An ache tightened Brandt’s chest, but they didn’t have a choice. The Triad spell was nonoptional; it was their duty as warriors, as Nightkeepers. So he steeled himself and added his voice to the echoless chorus.

After a moment, Patience did the same.

The magi and their nahwal sang together, voices swelling as they finished the second repetition, and red-gold power arced through the sky with a lightning-thunder crack that made the surface beneath them shudder and roll. Brandt steeled himself as the sky darkened to storm clouds that swirled sinuously, though there wasn’t any wind.

Then, deep within the swirling clouds, a figure took shape. The size of a small airplane, shaped like a bird of prey, and plumed like a parrot, it glowed crimson, orange, and yellow. Fire dripped from its wings, beak, and talons, brightening the stormy sky.

“Kinich Ahau,” Patience breathed.

The sun god had arrived.

Or rather, its emissary had arrived. The firebird’s image was thin and translucent, not the god itself, but rather a projection of some sort, a vaporware version that had been sent into the barrier to choose the Triad.

Brandt’s pulse kicked. This was it. They’d been prepping for the ceremony for weeks now.

Whatever happened next would change history.

The ozone smell grew stronger and static electricity charged the air as Strike led them into the final repetition of the spell.

The god-ghost circled high above the chanting group, once, twice. . . . Then on the third circuit the image shimmered, flaring sun-bright in a nova that forced Brandt to blink away the afterimage. When his vision cleared, there were three smaller firebirds where there had been one before; they flew in formation, wings outstretched, gliding in a wide spiral opposite the movement of the churning storm clouds.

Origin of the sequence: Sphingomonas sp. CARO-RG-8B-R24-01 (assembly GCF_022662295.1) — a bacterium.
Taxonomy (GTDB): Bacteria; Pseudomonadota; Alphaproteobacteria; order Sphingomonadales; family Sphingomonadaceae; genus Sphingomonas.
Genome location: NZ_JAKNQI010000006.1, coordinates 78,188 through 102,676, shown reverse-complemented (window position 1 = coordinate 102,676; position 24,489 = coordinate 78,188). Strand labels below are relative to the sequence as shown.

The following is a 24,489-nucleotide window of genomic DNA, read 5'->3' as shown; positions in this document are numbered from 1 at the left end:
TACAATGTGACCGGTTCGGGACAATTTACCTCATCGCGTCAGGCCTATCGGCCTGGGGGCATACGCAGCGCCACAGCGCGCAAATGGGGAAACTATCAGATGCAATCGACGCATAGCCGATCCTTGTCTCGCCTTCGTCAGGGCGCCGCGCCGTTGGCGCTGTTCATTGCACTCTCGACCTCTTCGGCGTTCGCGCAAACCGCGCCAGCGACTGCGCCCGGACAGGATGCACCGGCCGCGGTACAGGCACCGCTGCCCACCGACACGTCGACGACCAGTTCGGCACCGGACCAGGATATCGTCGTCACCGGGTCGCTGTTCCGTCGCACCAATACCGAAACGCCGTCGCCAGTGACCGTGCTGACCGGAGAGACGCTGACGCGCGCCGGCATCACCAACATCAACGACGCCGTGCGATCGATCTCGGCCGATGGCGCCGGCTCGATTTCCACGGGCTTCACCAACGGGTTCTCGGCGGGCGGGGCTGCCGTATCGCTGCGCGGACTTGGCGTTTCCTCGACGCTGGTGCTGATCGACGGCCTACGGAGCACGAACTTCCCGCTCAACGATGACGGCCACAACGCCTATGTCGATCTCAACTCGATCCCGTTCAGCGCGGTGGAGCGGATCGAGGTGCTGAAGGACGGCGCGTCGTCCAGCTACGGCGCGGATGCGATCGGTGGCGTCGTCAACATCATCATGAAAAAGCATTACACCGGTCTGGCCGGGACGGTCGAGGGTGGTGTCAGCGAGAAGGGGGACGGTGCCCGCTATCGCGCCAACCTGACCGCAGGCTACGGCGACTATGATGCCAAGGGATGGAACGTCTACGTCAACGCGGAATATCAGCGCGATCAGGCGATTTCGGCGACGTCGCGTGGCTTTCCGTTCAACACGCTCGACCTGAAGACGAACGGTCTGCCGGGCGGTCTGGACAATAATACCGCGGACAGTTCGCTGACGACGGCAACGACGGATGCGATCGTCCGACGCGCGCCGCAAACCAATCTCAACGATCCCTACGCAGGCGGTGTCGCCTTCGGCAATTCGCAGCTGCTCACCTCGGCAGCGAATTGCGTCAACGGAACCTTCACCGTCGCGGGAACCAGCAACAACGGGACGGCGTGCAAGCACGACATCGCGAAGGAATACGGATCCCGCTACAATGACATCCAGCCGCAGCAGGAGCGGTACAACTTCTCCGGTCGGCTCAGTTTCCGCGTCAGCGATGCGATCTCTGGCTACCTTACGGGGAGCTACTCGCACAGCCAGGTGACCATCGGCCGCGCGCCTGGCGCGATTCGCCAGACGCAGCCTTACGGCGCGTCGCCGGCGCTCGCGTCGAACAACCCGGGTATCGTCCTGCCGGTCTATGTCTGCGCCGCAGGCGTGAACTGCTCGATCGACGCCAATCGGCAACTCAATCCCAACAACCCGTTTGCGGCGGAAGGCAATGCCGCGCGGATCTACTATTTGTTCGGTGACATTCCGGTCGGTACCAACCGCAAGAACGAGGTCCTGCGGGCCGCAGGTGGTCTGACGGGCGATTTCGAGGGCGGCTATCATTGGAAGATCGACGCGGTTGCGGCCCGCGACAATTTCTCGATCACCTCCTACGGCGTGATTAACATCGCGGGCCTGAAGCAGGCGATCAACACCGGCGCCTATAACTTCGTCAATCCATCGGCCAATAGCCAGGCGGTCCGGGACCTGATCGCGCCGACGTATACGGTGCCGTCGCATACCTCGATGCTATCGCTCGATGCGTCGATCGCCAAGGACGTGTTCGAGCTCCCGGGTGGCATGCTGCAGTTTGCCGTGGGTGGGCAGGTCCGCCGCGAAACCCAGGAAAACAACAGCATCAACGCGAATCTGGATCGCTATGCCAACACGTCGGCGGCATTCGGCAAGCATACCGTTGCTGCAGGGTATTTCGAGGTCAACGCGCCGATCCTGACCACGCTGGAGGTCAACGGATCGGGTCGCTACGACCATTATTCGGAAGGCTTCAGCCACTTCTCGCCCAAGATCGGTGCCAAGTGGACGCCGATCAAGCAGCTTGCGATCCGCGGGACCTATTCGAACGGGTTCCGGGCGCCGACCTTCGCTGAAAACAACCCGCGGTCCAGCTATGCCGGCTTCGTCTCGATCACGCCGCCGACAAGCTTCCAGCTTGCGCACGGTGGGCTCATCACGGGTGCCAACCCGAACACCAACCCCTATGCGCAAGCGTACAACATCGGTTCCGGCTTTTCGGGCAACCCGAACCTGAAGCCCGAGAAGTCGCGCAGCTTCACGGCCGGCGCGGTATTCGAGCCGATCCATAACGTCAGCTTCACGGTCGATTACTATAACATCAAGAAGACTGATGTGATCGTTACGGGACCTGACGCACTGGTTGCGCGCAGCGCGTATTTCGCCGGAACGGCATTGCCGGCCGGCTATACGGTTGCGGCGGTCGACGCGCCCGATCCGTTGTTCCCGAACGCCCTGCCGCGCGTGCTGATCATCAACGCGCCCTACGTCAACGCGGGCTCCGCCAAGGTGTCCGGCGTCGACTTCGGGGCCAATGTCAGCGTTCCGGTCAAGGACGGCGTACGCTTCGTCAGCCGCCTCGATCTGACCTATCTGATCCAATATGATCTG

The hum of magic gained a new note, counterpointing the grumble of thunder that deepened as they reached the end of the spell’s third repetition. Then Sasha, who had a closer bond to Kinich Ahau than the others, raised her voice and called, “Taasik oox!” Bring the three!

Lightning slashed as the god-ghosts screamed a clarion call of trumpets and fire. And then they dove, headed straight for the Nightkeepers.

Tension ran through the magi, a thought-whisper of last-minute hopes, fears, and prayers that turned to gasps as two of the ghosts shimmered . . . and disappeared.

“What the—” Brandt broke off as the remaining firebird locked its glowing gold eyes on his. Oh, shit.

He held his ground as the thing plummeted straight toward him, but he bared his teeth at the sky.